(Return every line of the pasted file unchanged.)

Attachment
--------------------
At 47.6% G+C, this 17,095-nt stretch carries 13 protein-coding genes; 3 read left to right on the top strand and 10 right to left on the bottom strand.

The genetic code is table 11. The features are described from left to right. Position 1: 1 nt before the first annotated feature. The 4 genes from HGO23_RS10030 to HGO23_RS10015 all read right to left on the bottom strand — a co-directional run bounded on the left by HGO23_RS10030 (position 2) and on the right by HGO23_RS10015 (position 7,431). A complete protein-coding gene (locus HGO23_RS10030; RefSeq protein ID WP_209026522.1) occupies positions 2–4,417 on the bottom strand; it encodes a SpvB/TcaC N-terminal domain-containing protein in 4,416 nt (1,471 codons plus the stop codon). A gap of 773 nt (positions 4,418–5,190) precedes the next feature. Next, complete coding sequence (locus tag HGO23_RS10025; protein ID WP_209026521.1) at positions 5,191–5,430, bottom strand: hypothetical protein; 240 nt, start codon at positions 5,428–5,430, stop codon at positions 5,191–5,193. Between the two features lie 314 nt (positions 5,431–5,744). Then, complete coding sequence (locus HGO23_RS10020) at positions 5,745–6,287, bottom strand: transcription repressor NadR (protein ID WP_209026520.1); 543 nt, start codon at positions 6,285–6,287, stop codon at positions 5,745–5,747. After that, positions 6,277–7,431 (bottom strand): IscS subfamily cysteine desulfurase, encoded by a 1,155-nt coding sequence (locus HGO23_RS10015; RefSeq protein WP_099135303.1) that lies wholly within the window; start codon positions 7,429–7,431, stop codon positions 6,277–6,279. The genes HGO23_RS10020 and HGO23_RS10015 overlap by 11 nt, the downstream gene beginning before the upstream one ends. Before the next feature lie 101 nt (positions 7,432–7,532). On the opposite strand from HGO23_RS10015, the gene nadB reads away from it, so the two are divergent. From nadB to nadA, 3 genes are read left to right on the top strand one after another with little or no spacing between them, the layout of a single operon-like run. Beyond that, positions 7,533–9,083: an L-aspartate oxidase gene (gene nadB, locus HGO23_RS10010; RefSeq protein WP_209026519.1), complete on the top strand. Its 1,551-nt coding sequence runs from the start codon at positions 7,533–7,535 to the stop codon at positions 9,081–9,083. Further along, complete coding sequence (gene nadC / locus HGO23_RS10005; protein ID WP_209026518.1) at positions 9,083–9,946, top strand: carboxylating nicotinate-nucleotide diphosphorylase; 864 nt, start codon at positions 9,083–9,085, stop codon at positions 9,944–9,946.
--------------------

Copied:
At 47.6% G+C, this 17,095-nt stretch carries 13 protein-coding genes; 3 read left to right on the top strand and 10 right to left on the bottom strand.

The genetic code is table 11. The features are described from left to right. Position 1: 1 nt before the first annotated feature. The 4 genes from HGO23_RS10030 to HGO23_RS10015 all read right to left on the bottom strand — a co-directional run bounded on the left by HGO23_RS10030 (position 2) and on the right by HGO23_RS10015 (position 7,431). A complete protein-coding gene (locus HGO23_RS10030; RefSeq protein ID WP_209026522.1) occupies positions 2–4,417 on the bottom strand; it encodes a SpvB/TcaC N-terminal domain-containing protein in 4,416 nt (1,471 codons plus the stop codon). A gap of 773 nt (positions 4,418–5,190) precedes the next feature. Next, complete coding sequence (locus tag HGO23_RS10025; protein ID WP_209026521.1) at positions 5,191–5,430, bottom strand: hypothetical protein; 240 nt, start codon at positions 5,428–5,430, stop codon at positions 5,191–5,193. Between the two features lie 314 nt (positions 5,431–5,744). Then, complete coding sequence (locus HGO23_RS10020) at positions 5,745–6,287, bottom strand: transcription repressor NadR (protein ID WP_209026520.1); 543 nt, start codon at positions 6,285–6,287, stop codon at positions 5,745–5,747. After that, positions 6,277–7,431 (bottom strand): IscS subfamily cysteine desulfurase, encoded by a 1,155-nt coding sequence (locus HGO23_RS10015; RefSeq protein WP_099135303.1) that lies wholly within the window; start codon positions 7,429–7,431, stop codon positions 6,277–6,279. The genes HGO23_RS10020 and HGO23_RS10015 overlap by 11 nt, the downstream gene beginning before the upstream one ends. Before the next feature lie 101 nt (positions 7,432–7,532). On the opposite strand from HGO23_RS10015, the gene nadB reads away from it, so the two are divergent. From nadB to nadA, 3 genes are read left to right on the top strand one after another with little or no spacing between them, the layout of a single operon-like run. Beyond that, positions 7,533–9,083: an L-aspartate oxidase gene (gene nadB, locus HGO23_RS10010; RefSeq protein WP_209026519.1), complete on the top strand. Its 1,551-nt coding sequence runs from the start codon at positions 7,533–7,535 to the stop codon at positions 9,081–9,083. Further along, complete coding sequence (gene nadC / locus HGO23_RS10005; protein ID WP_209026518.1) at positions 9,083–9,946, top strand: carboxylating nicotinate-nucleotide diphosphorylase; 864 nt, start codon at positions 9,083–9,085, stop codon at positions 9,944–9,946.